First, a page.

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Published 03 January 2019

View the Refusing to be seen as disabled video transcript

Harper Heta refuses to be disabled.

The 10 year-old from Kaukapakapa, north of Auckland, has been a wheelchair user for nearly three years.

She became paraplegic after doing a gymnastics move that went wrong.

Despite losing the use of her legs, she doesn’t see herself as someone who is disabled.

She sees herself as normal.

“I don’t know what disabled is. Nothing in my language is disabled.

“Sometimes I feel like I’m the only one in a wheelchair in this world, but I realise that other people have tougher lives than I do.

“But when people say ‘disabled’, I just kind of think that they say nothing, because I don’t like to hear that word.”

Harper wants people to see her as normal, unique, and strong-willed.

The second-eldest of six children, to parents Lara and Hayden, Harper is determined to show the world she’s actually very able indeed.

The incident

Harper was visiting her grandparents in Kaitaia when it happened.

She was outside, showing her aunty how she could do a backbend, using the stairs to get better momentum.

Harper landed awkwardly and suddenly she couldn’t feel her legs.

“Then I remember my aunty carrying me into the car and then we rushed to hospital and they put these needles in my arms, and I was in a helicopter and my mum picked me up.”

Harper was rushed to Starship Children’s Hospital in Auckland, where she was met by her anxious parents.

“I remember getting an MRI scan and then I was in a little room and I met heaps of cool friends, and my teacher and all my friends at school spoiled me.

“There was like a whole box of presents on the side for me to do.”

Doctors diagnosed Harper with a serious spinal cord injury.

When she landed awkwardly, a blood vessel in her spine got blocked, causing it to die.

That left her paraplegic from Level 4 down – from about half way up her torso.

Adjusting to life without legs

Harper says she loved to run around lots before she had her accident, so not having the use of her legs was a big adjustment.

“I was not used to having my legs so skinny. They were really skinny.

“I couldn’t feel them at all. Whenever I [lifted them with my hands] they just flopped down.”

She says after the incident she “closed down a little bit”, and struggled to be her usual confident self.

“But after I went to the hospital I went to the Wilson centre, and then I opened up a little bit.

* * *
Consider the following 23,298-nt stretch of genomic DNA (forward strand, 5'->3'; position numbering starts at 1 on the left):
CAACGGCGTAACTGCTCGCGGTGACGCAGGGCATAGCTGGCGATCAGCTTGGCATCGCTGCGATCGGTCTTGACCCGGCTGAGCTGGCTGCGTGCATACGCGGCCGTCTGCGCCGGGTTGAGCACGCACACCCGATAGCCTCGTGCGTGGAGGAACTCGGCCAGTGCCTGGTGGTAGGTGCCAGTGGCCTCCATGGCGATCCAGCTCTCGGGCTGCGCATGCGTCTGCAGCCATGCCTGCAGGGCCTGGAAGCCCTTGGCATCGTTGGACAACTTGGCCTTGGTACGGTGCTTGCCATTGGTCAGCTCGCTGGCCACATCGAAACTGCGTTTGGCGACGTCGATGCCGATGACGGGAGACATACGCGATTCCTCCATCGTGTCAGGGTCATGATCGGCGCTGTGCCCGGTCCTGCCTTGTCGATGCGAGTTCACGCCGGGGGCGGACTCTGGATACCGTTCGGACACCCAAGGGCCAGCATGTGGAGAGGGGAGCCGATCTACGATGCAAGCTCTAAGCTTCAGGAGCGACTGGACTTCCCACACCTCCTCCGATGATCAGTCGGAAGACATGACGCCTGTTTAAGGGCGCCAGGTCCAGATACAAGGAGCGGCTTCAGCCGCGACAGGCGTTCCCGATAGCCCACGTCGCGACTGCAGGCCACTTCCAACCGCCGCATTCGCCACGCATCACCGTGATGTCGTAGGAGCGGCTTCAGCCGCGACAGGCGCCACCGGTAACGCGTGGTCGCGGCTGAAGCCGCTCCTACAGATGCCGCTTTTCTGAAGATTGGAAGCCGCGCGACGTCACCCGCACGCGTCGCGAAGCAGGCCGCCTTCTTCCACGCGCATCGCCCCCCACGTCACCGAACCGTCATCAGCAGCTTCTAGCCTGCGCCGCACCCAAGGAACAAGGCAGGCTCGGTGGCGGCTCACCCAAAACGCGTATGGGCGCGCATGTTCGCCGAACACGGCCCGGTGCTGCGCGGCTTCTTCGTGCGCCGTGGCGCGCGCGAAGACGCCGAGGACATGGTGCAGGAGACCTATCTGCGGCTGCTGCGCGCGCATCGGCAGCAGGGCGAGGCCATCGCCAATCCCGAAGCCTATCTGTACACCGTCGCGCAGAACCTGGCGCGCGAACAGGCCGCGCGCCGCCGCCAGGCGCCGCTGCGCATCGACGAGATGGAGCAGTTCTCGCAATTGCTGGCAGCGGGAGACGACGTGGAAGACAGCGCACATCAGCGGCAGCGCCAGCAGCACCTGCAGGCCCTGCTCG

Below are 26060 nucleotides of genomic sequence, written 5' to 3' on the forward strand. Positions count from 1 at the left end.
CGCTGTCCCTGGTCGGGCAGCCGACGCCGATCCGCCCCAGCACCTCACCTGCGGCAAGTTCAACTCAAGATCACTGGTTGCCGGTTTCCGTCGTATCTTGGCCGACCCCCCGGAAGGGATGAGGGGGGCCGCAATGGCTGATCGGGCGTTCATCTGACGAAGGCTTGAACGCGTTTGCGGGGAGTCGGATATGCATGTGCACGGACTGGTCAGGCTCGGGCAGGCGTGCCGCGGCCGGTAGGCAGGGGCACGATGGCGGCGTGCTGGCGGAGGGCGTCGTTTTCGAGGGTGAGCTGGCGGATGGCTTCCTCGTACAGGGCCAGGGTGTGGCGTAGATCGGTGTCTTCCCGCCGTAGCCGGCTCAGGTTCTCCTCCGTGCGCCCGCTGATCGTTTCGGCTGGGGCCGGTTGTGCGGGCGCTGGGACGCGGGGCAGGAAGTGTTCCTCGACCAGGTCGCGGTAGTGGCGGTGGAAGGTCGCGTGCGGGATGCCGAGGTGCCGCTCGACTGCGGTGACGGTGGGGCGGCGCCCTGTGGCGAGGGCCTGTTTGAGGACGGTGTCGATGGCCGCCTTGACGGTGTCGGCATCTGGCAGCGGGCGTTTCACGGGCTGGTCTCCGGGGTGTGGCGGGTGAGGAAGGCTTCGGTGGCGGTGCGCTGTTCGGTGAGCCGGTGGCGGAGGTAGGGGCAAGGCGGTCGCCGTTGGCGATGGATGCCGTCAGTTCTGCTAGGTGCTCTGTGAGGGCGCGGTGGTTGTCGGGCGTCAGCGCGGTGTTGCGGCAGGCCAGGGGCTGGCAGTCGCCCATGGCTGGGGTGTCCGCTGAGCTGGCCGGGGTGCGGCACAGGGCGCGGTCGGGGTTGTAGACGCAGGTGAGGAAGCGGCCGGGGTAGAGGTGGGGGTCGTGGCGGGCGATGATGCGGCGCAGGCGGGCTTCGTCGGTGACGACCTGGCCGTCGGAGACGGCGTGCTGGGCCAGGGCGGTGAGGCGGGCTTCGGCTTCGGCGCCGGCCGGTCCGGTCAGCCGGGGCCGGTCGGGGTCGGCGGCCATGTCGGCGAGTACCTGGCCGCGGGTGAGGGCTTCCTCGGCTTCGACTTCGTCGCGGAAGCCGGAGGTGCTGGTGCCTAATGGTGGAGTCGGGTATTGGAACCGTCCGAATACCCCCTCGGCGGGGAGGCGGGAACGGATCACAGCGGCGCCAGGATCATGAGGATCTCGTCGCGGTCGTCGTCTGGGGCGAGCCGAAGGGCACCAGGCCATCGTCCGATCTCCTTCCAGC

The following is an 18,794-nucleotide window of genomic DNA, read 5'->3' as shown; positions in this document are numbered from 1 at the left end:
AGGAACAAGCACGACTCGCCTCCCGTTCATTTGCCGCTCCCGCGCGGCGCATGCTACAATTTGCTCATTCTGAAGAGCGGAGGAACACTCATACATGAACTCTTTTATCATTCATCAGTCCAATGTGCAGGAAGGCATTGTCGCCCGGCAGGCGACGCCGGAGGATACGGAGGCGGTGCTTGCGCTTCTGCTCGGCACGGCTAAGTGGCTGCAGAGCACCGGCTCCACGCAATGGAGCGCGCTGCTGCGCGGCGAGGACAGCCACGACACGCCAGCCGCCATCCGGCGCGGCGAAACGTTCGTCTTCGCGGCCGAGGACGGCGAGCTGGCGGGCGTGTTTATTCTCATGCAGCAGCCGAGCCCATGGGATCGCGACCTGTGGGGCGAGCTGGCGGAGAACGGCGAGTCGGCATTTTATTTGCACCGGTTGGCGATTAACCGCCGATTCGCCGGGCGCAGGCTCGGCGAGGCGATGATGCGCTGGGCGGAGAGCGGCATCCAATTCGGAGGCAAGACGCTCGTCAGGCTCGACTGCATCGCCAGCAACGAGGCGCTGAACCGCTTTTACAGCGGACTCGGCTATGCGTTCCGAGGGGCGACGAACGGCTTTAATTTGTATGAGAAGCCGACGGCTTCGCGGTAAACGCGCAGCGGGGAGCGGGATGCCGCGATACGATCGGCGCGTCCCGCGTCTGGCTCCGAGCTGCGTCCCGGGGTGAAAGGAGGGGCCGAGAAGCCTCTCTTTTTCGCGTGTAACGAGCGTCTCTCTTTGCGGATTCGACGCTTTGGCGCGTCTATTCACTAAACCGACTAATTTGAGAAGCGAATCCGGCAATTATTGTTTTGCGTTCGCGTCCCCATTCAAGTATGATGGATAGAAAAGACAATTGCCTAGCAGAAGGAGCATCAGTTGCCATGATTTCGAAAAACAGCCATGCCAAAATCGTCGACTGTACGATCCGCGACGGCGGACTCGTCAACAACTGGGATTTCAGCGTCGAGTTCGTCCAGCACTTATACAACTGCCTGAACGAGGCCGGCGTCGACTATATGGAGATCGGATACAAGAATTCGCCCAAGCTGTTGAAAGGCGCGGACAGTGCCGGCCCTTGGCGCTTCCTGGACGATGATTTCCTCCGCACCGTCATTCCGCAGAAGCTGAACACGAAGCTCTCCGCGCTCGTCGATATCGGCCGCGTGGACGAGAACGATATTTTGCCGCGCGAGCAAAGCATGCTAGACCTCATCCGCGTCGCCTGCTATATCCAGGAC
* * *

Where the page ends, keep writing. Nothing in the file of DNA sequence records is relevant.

“I wasn’t that shy because I met some really amazing friends there, and I began to express myself a little bit more.”

Harper says she’s met some amazing people through the disability community.

“It’s been nice meeting different people and sharing my experience with others.”

Building up strength

Because Harper has no movement below her hips, she needs a very strong core in order to function well.

Even a simple task like keeping her torso upright requires a lot of core strength.

To do this, she has twice-weekly personal training sessions with Lauren from EPIC FIT gym in Albany, Auckland.

“The training I do with Lauren is based on my upper body, and it just strengthens my stomach muscles which makes me balance more.

“I’ve been getting a lot more improvement with doing Lauren with Epic Fit and I’ve got a little bit more range in my hips, I can feel my butt muscles, and I’ve got heaps of stuff back from doing all of that stuff.”

Harper says she’s making progress.  

“I did a two years test about three months ago, and I have got a little bit more feeling back in my legs.”

She’s gone from having no feeling from T4, just below chest height, to now having feeling from T10, hip-level.

“That’s pretty good for me, it’s a big accomplishment,” she says.

“I think if I keep doing what I’m doing, I will eventually start to walk again.”

Being a regular kid

Although Harper’s injury was sudden and shocking to her and her family, she’s getting on with being a “normal” kid.

She likes doing things any other girl likes to do.

“At school I like to do kapa haka, handball, I like reading.

“At home I love to help out my parents and play handball, and read. I like to sing a lot, I like to play the piano.”

One of the hardest things for Harper is not being able to be as active as she wants to.

“I can’t do netball, can’t do touch ripper rugby, because I did ripper before I was in wheelchair it was really fun.”

She was sad when we shouldn’t do those sports anymore, but she didn’t let that stop her being active.

Harper started playing wheelchair basketball, dodgeball and handball.

She also participates in some athletics events at school, such as shotput and discuss.

Finding freedom in dance

Harper performs with the inclusive dance group Touch Compass.

The group includes people with a range of abilities. It’s a positive space where Harper feels like she fits in.

She and one other dancer, Jayden, are the only two in a wheelchair.

She says when she dances she experiences being herself and “just moving”.

“I feel free, I feel like myself.

“We all have a little solo bit in it. Last time I had mine with Jayden and Lucy, we did wheelies and that. It was really fun.”